by Deborah Steele Hazen
A handful of volunteers have been preparing for months, and will be working very hard over the next week to put on Clatskanie’s biggest celebration of the year.
The Heritage Days theme this year is “Having a Blast in Clatskanie!” We want everyone to have fun. We’re hoping that the people of this community and their visitors will attend, enjoy and whenever possible, participate in the various activities.
We’re also hoping that those who value the celebration of this community’s heritage and our nation’s birthday will contribute by giving a donation and/or buying raffle tickets and buttons. (See the article and advertisements elsewhere in this issue).
As we are celebrating, we should also be mindful that there are those in our community who are embraced by our heritage, and there are those who are not, or who have not, had “a blast in Clatskanie.”
The speech given by 2013 Clatskanie High School (CHS) graduate Holly Burghardt at the commencement ceremony June 8 was a beautiful tribute to the community she loves and which nurtured her. We were so impressed by it that we published it on the front page of the June 8th edition
Around the same time, we received an “open letter to the Clatskanie community” from Matthew Keranen, who graduated from CHS in 1991 after enduring years of bullying and harassment. Last week we published his powerful and moving letter in this column.
In advance of publication I shared Matthew’s letter with Clatskanie and Rainier school administrators and received very gratifying responses. While we hope the kind of harassment that Matthew endured is getting more rare, we know that various kinds of bullying still persist. Matthew’s story will be used to raise awareness among today’s teachers and staff members, but we also hope that it will stimulate some soul-searching in the community as a whole.
Clatskanie’s interim superintendent George Lanning wrote the following in an e-mail to us about last week’s Trident: “I would hope our schools can provide a safe, secure environment for students. It really takes the entire community to work with all the children to prevent this type of tragedy. Teachers are more aware today of the entire spectrum of hazing, harassment, intimidation, bullying and menacing. Cyber bullying is the latest addition to the list of issues we must address in the schools that may not have been present when Matthew was a student. I’m sorry his school experience was not more positive, but I do appreciate his willingness to speak out. .. This is an issue that needs to be addressed by the entire community.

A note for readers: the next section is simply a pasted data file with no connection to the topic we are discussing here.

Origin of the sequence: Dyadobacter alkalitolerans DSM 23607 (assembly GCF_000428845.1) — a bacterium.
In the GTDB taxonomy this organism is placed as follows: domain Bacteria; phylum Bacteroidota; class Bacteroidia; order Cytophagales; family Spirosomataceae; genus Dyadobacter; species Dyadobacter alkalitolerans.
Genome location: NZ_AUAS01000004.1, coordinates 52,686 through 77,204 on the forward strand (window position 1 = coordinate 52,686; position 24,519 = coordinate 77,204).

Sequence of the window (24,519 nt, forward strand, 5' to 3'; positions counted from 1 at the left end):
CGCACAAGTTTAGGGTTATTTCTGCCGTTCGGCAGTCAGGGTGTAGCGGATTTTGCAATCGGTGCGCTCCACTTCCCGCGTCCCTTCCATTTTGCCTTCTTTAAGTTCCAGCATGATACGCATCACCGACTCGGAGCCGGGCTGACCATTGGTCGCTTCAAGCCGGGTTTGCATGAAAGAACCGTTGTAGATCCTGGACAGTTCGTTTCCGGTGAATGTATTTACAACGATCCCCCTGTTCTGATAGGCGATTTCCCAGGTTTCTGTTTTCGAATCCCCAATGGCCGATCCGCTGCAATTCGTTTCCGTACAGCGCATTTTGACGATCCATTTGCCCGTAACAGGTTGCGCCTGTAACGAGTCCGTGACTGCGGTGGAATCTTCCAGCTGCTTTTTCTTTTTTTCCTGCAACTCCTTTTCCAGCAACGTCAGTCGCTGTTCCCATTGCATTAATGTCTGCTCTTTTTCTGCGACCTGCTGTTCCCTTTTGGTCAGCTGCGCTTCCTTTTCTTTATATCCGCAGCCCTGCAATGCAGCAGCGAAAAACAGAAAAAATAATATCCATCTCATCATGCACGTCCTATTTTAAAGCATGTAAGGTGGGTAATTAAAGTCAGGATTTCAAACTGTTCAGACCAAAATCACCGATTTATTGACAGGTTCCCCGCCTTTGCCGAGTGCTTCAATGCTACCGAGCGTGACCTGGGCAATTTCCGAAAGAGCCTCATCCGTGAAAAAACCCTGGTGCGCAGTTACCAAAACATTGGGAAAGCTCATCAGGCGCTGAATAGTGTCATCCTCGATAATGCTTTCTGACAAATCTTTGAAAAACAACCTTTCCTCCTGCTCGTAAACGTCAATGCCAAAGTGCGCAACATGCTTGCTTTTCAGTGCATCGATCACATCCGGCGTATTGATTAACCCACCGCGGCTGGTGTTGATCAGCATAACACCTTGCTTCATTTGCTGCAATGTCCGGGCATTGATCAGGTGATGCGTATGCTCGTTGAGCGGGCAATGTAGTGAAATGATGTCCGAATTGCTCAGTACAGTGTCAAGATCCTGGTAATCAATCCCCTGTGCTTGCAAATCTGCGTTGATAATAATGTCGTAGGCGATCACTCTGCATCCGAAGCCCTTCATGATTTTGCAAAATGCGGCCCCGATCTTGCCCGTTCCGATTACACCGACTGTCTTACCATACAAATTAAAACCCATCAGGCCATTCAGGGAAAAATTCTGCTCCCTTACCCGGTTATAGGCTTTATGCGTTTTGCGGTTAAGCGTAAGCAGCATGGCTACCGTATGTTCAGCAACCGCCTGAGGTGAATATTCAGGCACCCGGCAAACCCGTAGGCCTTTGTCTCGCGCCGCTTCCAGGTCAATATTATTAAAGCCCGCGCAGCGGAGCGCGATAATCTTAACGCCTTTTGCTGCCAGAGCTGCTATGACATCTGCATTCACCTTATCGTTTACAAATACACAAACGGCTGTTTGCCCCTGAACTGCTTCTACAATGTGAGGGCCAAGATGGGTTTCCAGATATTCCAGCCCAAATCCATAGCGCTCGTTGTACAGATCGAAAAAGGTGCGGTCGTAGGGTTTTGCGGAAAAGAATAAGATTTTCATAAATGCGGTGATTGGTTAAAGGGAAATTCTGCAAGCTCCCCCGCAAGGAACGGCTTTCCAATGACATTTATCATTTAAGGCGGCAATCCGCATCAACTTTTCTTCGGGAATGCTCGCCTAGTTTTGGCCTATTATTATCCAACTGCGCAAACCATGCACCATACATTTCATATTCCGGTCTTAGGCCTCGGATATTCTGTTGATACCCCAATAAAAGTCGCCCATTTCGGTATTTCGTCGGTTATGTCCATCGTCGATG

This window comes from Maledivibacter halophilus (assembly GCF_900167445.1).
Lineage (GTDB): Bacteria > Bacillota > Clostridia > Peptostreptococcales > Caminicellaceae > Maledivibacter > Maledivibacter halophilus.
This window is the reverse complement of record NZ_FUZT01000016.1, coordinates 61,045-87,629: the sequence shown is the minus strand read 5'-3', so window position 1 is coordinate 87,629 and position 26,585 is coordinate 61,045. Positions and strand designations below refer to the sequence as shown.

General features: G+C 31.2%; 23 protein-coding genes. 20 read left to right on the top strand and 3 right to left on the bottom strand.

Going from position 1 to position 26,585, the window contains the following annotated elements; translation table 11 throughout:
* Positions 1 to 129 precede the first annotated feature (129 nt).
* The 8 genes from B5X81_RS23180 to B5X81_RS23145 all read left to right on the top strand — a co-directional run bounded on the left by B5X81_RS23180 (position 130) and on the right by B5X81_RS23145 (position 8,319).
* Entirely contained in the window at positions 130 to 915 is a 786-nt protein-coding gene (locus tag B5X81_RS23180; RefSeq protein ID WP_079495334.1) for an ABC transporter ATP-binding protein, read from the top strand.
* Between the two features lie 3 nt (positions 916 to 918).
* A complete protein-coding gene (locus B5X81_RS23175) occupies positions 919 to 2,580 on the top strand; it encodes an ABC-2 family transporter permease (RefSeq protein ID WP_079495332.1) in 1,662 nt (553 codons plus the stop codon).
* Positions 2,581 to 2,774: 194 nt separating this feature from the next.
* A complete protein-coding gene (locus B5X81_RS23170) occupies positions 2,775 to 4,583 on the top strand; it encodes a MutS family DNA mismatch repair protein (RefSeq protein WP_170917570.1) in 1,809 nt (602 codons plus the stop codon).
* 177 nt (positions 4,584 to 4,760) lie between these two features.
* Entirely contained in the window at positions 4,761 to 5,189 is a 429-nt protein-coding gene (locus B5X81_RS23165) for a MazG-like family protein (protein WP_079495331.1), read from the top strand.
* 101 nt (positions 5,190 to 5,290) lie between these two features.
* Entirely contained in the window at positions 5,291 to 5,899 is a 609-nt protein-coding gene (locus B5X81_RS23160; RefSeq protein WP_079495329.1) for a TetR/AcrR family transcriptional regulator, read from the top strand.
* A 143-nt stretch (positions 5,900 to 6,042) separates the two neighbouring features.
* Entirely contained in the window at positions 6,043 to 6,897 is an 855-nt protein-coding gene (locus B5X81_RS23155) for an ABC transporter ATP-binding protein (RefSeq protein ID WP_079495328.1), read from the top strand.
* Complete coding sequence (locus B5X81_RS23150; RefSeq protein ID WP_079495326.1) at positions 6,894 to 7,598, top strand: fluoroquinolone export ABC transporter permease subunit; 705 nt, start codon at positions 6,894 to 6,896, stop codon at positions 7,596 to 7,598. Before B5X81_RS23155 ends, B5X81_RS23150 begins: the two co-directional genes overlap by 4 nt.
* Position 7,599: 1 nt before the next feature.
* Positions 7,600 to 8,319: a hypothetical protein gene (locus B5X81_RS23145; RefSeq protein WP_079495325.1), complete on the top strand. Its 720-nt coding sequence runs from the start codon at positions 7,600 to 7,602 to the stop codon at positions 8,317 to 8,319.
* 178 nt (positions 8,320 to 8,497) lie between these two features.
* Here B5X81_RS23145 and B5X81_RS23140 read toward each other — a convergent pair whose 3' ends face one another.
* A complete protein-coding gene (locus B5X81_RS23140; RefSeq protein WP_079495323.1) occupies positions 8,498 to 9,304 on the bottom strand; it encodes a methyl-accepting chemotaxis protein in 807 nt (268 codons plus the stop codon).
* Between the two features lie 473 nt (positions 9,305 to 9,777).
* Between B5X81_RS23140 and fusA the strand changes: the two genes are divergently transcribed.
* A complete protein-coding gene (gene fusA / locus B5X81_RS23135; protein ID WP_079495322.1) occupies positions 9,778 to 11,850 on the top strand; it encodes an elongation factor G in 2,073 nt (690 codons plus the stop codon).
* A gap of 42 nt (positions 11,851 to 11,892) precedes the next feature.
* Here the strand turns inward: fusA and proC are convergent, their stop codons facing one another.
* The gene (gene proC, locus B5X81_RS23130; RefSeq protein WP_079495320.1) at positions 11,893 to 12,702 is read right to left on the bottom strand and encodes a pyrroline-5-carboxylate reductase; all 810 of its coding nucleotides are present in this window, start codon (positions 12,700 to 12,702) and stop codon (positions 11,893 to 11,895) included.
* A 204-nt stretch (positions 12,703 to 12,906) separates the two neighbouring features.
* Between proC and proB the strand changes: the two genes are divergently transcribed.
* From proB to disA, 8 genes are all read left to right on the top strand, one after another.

Yes, it is an issue that needs to be addressed by the entire community.
Home Sweet Home
Last week a local resident with whom I’m acquainted, but don’t know well, visited my office, partially in response to Holly’s tribute to Clatskanie’s “unique bond of small town closeness” – the positive character of this community that this column and this newspaper has boasted about numerous times.
This man, who has lived in rural Clatskanie for about 20 years, doesn’t agree. His experience with Clatskanie and the people of this community has been more negative than positive.
He repeated the sentiment I have heard a number of times – that it is difficult for an “outsider,” someone who isn’t of a multi-generational family, to become accepted into the positive spirit of community here.
As I have written in this column many times, I am a fifth generation resident of Clatskanie, but I spent 10 years during my teens and early 20s elsewhere. When my grandmother’s sudden death prompted my return to Clatskanie as a young adult – not intending to stay very long – it took a number of years – years in which I became involved with organizations and volunteerism – before I felt fully back into the fold. Most of this was due, I believe, to my own reticence, but part of it was what seemed like a barrier created by the intense camaraderie between those who had spent all of their growing up years together.
The man who visited my office last week also spoke about some bad experiences with rude people who happen to be Clatskanie natives.
I repeated to him a thought about Clatskanie that has been in my mind for years – that it is a microcosm of the larger world. We have very good people and a few very bad ones; intelligent and stupid people; knowledgeable and ignorant; cultured and crude; caring and self-centered; kind-hearted and jerks.
He said that Clatskanie has a reputation among people he knows of not being a very friendly town.
I know many people who have the exact opposite impression. I know “newcomers” who have become community leaders very quickly because they have out-going personalities, they haven’t sat back and waited for someone to reach out to them, and have unhesitatingly jumped into the mainstream of community volunteerism.
The point is that Clatskanie – like every other place in the world – can be caring or cruel. It embraces many, and it turns its back on others.
Bullying, harassment and intimidation is one thing – it cannot be tolerated.
Making Clatskanie more welcoming to newcomers or those who are just shy, is more subtle, but it is worth thinking about.
We should stick together, but not in a closed circle – or more accurately, closed circles, because Clatskanie has numerous groups all of which may be perceived to be less than totally-inclusive.
We shouldn’t wait for the newcomers to come to us. We should extend a welcoming hand of friendship and tolerance, kindness and courtesy, and make them part of all that is good in this town.
Those of us who love Clatskanie should do whatever we can to make it loveable for visitors and for everyone who has chosen to make it their home.